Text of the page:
Web tracking is not new, as you have already experienced it using the internet. Specifically, web tracking refers to collecting personal data about an individual’s activity on the internet. This can include information about the websites you visit, browsing history, movies you stream, online games, IP address, the links you click on, and the search terms you use.
Most organizations use the collected data for targeted advertising, marketing, and analytics.
Why you’re being tracked?
Websites track users for a variety of reasons, including:
- Targeted advertising: By collecting data about browsing habits and interests, websites can display more relevant, interest-based ads. It can increase your chances of clicking on the ad and ultimately lead to more sales or conversions for the website.
- Analytics: Organizations can gain insights into improving user experience and making the website more effective by gathering data about how they interact with a website. This can help understand how to design the website, structure the content, and which features are more popular among users.
- Personalization: By tracking your internet behavior, websites can personalize the content and features for your liking, making them more useful.
- Business Intelligence: Tracking is a way of gaining insights into market trends, consumer preferences and behavior, and other information that can inform strategic business decisions.
- Security: Some websites use tracking to detect and prevent fraudulent or malicious activity on their site.
- Monitoring: Government and law enforcement agencies may also use tracking to monitor users for potential crime-related activities.
The critical point here is that not all online tracking serves nefarious purposes. However, it is crucial to understand why data is being collected and how trackers use your personal information.
Ways you’re being tracked online
Online tracking can happen through different methods. The way you’re being tracked entirely depends on the tracker’s preferred method. Some standard methods of tracking include:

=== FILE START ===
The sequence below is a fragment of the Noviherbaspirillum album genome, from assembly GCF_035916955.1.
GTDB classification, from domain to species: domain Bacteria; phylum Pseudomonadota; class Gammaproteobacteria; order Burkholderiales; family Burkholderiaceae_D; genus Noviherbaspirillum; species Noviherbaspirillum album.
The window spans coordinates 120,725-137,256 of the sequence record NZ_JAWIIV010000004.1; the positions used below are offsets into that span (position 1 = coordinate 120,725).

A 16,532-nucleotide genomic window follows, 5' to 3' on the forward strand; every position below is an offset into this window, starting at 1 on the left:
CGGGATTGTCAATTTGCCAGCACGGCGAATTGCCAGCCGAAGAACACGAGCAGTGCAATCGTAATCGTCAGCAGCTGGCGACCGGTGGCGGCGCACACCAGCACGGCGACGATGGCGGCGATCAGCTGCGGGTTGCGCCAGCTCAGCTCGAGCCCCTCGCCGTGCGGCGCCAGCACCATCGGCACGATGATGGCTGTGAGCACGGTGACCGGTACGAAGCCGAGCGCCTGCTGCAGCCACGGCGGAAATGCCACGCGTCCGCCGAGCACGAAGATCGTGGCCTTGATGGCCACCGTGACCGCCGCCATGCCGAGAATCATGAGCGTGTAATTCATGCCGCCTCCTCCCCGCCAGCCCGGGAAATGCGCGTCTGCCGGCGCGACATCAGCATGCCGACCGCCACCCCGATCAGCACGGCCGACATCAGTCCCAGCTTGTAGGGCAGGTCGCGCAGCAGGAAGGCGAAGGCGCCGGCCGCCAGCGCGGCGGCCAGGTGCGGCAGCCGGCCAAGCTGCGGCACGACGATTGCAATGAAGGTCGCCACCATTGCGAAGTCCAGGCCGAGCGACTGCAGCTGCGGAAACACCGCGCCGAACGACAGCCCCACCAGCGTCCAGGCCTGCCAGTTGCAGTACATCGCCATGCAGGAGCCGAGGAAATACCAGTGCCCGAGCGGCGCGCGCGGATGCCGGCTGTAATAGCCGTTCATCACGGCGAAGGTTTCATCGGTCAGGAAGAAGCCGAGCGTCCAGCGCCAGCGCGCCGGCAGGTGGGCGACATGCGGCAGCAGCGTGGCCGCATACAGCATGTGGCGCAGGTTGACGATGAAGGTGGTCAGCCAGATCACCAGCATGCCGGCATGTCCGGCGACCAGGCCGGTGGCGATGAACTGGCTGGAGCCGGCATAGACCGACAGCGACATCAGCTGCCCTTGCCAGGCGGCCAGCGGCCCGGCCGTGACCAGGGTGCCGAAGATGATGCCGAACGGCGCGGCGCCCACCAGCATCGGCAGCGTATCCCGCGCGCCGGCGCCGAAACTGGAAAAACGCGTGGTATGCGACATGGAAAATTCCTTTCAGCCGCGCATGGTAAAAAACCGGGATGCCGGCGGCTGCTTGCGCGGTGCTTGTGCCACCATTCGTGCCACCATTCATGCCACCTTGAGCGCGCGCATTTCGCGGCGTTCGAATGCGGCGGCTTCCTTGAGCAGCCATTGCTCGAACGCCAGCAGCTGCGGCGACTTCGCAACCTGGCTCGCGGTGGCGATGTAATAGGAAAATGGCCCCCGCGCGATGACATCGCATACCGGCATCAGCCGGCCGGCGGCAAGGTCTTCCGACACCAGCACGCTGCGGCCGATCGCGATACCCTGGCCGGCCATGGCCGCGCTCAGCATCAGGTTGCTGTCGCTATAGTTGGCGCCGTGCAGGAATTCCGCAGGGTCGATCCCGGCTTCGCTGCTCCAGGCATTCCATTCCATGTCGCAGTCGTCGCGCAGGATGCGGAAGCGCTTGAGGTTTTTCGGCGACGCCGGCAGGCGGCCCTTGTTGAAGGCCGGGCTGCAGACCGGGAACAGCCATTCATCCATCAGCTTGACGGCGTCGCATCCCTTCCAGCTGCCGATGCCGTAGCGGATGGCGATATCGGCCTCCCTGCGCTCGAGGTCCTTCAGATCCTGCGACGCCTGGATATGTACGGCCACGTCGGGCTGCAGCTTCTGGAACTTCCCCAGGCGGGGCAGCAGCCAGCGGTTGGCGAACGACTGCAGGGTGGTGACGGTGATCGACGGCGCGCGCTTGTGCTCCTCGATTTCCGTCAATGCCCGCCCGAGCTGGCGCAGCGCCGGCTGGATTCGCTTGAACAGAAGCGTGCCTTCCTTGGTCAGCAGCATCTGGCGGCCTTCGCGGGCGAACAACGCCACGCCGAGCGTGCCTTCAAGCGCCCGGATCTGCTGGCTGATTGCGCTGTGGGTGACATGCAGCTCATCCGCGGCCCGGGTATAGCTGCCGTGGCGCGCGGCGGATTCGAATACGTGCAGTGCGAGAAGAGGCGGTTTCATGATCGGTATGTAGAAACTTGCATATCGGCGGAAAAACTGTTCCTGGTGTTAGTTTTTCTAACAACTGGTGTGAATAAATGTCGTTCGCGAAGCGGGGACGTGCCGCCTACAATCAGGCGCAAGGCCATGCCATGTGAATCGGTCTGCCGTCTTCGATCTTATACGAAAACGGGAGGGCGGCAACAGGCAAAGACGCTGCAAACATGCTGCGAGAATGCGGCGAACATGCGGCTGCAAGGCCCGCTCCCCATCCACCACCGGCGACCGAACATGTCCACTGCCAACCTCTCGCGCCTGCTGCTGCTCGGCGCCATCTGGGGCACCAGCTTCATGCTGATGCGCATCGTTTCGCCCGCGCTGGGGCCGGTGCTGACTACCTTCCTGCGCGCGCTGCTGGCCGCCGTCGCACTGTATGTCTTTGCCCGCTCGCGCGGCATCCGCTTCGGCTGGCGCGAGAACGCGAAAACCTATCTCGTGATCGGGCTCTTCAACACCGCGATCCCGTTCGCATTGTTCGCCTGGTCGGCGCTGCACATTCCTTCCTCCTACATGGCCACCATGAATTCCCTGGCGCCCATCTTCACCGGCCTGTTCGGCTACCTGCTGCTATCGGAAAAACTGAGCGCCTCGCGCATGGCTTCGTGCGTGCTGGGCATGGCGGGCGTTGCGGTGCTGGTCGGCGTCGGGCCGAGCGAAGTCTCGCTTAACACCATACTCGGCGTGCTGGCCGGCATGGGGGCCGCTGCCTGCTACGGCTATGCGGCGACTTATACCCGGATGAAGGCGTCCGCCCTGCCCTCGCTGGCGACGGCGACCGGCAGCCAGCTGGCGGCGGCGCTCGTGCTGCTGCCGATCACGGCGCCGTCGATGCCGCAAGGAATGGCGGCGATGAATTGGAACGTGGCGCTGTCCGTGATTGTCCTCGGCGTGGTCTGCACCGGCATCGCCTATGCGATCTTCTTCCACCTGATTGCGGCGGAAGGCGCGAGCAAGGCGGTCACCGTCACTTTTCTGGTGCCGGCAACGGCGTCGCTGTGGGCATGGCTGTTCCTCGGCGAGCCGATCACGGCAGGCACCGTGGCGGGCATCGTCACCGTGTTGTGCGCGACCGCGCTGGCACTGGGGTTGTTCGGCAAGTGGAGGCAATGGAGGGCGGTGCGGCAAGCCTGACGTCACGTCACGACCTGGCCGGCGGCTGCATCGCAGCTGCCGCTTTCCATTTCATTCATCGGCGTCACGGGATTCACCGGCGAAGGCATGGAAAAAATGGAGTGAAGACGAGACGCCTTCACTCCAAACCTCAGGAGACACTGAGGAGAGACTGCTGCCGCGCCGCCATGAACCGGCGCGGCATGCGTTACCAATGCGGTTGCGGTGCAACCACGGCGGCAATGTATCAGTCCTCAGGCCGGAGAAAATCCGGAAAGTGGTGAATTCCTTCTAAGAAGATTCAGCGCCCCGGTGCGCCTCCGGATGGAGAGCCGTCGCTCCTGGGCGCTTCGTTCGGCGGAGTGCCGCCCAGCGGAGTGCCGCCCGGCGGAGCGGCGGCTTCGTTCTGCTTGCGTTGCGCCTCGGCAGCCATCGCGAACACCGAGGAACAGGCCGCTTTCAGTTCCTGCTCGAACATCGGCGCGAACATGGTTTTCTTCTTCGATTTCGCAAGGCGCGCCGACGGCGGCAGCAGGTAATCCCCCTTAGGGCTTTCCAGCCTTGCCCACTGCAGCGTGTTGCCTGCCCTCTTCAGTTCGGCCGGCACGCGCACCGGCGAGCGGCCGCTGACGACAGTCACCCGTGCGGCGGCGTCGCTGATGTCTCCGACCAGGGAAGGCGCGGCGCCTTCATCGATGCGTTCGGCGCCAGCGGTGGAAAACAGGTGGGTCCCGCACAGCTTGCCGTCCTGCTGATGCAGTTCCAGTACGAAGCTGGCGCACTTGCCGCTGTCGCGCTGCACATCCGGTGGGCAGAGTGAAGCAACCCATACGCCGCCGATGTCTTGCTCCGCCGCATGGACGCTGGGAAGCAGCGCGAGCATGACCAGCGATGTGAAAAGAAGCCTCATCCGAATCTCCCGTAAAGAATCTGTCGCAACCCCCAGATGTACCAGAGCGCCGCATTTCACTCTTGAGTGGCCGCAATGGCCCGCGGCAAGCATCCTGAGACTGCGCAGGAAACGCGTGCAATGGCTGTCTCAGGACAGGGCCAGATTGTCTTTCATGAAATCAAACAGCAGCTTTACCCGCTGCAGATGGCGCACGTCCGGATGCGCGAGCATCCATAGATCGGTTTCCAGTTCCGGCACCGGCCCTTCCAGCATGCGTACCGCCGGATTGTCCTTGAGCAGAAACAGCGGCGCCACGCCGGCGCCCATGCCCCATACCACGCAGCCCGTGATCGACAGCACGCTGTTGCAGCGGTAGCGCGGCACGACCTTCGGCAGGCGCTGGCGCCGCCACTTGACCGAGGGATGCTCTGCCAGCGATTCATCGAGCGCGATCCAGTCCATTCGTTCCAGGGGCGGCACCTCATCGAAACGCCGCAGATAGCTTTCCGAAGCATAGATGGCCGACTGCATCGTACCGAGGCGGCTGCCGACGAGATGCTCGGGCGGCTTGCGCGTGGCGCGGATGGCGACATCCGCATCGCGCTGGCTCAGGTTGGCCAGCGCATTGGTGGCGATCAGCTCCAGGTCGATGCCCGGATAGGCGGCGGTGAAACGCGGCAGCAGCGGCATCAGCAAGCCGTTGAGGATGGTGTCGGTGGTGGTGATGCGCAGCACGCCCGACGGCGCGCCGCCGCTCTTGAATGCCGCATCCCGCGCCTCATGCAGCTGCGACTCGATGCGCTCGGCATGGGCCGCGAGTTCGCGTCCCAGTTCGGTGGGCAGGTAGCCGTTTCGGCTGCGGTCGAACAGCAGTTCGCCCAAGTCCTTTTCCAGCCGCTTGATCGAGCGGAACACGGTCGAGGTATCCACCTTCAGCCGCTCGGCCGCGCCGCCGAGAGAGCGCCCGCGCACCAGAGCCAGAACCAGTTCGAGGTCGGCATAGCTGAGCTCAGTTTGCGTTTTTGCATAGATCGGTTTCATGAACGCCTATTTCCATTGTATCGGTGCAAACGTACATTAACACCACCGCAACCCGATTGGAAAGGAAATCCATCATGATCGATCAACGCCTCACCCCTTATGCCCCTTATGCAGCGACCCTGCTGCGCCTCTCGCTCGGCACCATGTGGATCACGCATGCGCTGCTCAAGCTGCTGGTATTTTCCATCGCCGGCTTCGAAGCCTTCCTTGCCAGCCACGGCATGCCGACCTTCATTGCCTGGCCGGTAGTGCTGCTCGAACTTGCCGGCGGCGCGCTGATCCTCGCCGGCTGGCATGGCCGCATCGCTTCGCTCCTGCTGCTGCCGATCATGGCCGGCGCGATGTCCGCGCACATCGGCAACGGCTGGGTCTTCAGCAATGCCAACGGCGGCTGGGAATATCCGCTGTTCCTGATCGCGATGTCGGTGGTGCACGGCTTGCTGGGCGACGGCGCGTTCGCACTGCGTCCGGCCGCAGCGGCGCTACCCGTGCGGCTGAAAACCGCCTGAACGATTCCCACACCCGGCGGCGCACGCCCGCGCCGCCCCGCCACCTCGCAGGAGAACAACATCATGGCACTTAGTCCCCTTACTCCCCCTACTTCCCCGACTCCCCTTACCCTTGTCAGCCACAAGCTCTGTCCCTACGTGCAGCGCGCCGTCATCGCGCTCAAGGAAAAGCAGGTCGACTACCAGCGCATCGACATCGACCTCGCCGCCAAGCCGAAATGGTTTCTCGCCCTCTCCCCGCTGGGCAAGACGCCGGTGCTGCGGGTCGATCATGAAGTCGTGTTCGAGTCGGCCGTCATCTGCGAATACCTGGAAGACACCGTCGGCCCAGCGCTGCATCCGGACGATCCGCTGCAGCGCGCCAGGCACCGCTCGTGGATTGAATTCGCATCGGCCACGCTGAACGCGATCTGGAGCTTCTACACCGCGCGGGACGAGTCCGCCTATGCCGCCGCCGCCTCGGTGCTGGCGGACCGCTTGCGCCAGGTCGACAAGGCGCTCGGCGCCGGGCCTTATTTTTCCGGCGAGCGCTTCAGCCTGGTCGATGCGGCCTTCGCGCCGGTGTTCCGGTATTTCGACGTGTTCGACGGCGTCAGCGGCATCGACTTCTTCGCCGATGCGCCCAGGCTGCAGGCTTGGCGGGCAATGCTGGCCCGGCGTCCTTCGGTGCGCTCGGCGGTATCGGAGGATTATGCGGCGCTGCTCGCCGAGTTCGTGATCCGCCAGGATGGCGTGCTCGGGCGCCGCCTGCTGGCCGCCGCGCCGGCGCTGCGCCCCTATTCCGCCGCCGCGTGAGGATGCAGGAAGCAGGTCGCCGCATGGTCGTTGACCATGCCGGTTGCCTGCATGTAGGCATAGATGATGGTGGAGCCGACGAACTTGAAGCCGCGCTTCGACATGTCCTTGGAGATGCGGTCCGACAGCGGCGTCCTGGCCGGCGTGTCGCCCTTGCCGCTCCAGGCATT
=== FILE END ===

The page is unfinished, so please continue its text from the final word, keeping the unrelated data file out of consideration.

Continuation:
- Browser fingerprinting: Websites can track your web activity by collecting data about your browser settings, installed fonts, and other unique device characteristics. Trackers then use this information to create a unique fingerprint of your browser, which can be used for tracking across different websites.
- Web beacons: These are also known as tracking beacons or web bugs. They are small images that are embedded in web pages or emails. Web beacons can track your internet behavior, such as how long you stayed on a specific web page or whether a link was clicked in the email.
- IP addresses: Each internet-enabled device has an identifiable ID known as an IP address that provides information such as your location and internet service provider (ISP). Websites can use an IP address to track your activity on different sites.
- Account tracking: Web trackers monitor your online activity while you’re signed into various online platforms. However, you have to grant permission for tracking to take place.
- Mouse tracking: Under this type of web tracking, trackers use tracking software that records your cursor movements to understand your web activity.
- Cross-device tracking: The method is also known as probabilistic or deterministic tracking. It entails matching your online habits across different devices.
- Click-through rate: This strategy entails measuring the number of times a user clicks on certain content. It’s mostly used in advertising.
- Social media plugins: Many websites include social media plugins, such as Facebook, Likee, or Twitter share buttons. These plugins can track your activity even if you don’t interact with the button.
- Analytics software: Trackers can use software such as Google Analytics, Adobe Analytics, and Piwik to track your internet behavior.
Should I be concerned with website tracking?
Although web-tracking technology has various benefits to businesses, especially their advertising strategies, the practice has its downsides too. With the increasing cases of unethical and unlawful use of personal data by multinational companies, individuals have become more skeptical about their data privacy.
Website tracking can potentially reveal sensitive information about your browsing habits, interests, and location. As a result, some people may be concerned about sharing or selling this information to third parties without their consent.